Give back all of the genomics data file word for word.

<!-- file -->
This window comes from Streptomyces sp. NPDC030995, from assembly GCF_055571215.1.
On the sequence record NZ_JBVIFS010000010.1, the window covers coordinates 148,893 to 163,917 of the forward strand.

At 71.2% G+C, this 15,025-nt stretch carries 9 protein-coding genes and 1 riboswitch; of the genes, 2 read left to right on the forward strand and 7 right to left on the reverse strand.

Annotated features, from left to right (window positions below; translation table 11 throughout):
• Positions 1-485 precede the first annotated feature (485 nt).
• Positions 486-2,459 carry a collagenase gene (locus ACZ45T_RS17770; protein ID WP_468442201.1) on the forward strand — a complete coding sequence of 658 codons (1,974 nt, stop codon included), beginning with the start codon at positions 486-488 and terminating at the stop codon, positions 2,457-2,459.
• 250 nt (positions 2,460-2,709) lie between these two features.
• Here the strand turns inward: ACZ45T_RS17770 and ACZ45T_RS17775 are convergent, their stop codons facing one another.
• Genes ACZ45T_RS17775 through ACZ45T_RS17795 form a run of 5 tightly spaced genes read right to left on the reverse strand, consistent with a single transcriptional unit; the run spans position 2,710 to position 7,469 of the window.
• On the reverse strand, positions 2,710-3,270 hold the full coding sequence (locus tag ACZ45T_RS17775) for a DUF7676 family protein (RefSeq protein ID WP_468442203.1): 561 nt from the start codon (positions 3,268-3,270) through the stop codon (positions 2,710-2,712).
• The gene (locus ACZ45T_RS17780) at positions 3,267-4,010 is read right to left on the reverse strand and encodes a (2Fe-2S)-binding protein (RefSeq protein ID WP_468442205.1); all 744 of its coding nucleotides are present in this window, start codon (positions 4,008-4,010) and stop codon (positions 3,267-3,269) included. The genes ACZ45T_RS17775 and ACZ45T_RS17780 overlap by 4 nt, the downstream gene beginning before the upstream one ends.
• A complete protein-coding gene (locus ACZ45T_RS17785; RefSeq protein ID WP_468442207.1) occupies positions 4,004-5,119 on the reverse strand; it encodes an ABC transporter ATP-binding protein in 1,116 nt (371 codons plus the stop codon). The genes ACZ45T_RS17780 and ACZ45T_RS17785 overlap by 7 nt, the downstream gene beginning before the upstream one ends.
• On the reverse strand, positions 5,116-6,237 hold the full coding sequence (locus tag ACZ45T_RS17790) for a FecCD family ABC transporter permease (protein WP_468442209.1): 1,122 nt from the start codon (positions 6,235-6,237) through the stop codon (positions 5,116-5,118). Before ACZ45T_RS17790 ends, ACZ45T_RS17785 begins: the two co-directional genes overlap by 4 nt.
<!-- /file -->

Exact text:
This window comes from Streptomyces sp. NPDC030995, from assembly GCF_055571215.1.
On the sequence record NZ_JBVIFS010000010.1, the window covers coordinates 148,893 to 163,917 of the forward strand.

At 71.2% G+C, this 15,025-nt stretch carries 9 protein-coding genes and 1 riboswitch; of the genes, 2 read left to right on the forward strand and 7 right to left on the reverse strand.

Annotated features, from left to right (window positions below; translation table 11 throughout):
• Positions 1-485 precede the first annotated feature (485 nt).
• Positions 486-2,459 carry a collagenase gene (locus ACZ45T_RS17770; protein ID WP_468442201.1) on the forward strand — a complete coding sequence of 658 codons (1,974 nt, stop codon included), beginning with the start codon at positions 486-488 and terminating at the stop codon, positions 2,457-2,459.
• 250 nt (positions 2,460-2,709) lie between these two features.
• Here the strand turns inward: ACZ45T_RS17770 and ACZ45T_RS17775 are convergent, their stop codons facing one another.
• Genes ACZ45T_RS17775 through ACZ45T_RS17795 form a run of 5 tightly spaced genes read right to left on the reverse strand, consistent with a single transcriptional unit; the run spans position 2,710 to position 7,469 of the window.
• On the reverse strand, positions 2,710-3,270 hold the full coding sequence (locus tag ACZ45T_RS17775) for a DUF7676 family protein (RefSeq protein ID WP_468442203.1): 561 nt from the start codon (positions 3,268-3,270) through the stop codon (positions 2,710-2,712).
• The gene (locus ACZ45T_RS17780) at positions 3,267-4,010 is read right to left on the reverse strand and encodes a (2Fe-2S)-binding protein (RefSeq protein ID WP_468442205.1); all 744 of its coding nucleotides are present in this window, start codon (positions 4,008-4,010) and stop codon (positions 3,267-3,269) included. The genes ACZ45T_RS17775 and ACZ45T_RS17780 overlap by 4 nt, the downstream gene beginning before the upstream one ends.
• A complete protein-coding gene (locus ACZ45T_RS17785; RefSeq protein ID WP_468442207.1) occupies positions 4,004-5,119 on the reverse strand; it encodes an ABC transporter ATP-binding protein in 1,116 nt (371 codons plus the stop codon). The genes ACZ45T_RS17780 and ACZ45T_RS17785 overlap by 7 nt, the downstream gene beginning before the upstream one ends.
• On the reverse strand, positions 5,116-6,237 hold the full coding sequence (locus tag ACZ45T_RS17790) for a FecCD family ABC transporter permease (protein WP_468442209.1): 1,122 nt from the start codon (positions 6,235-6,237) through the stop codon (positions 5,116-5,118). Before ACZ45T_RS17790 ends, ACZ45T_RS17785 begins: the two co-directional genes overlap by 4 nt.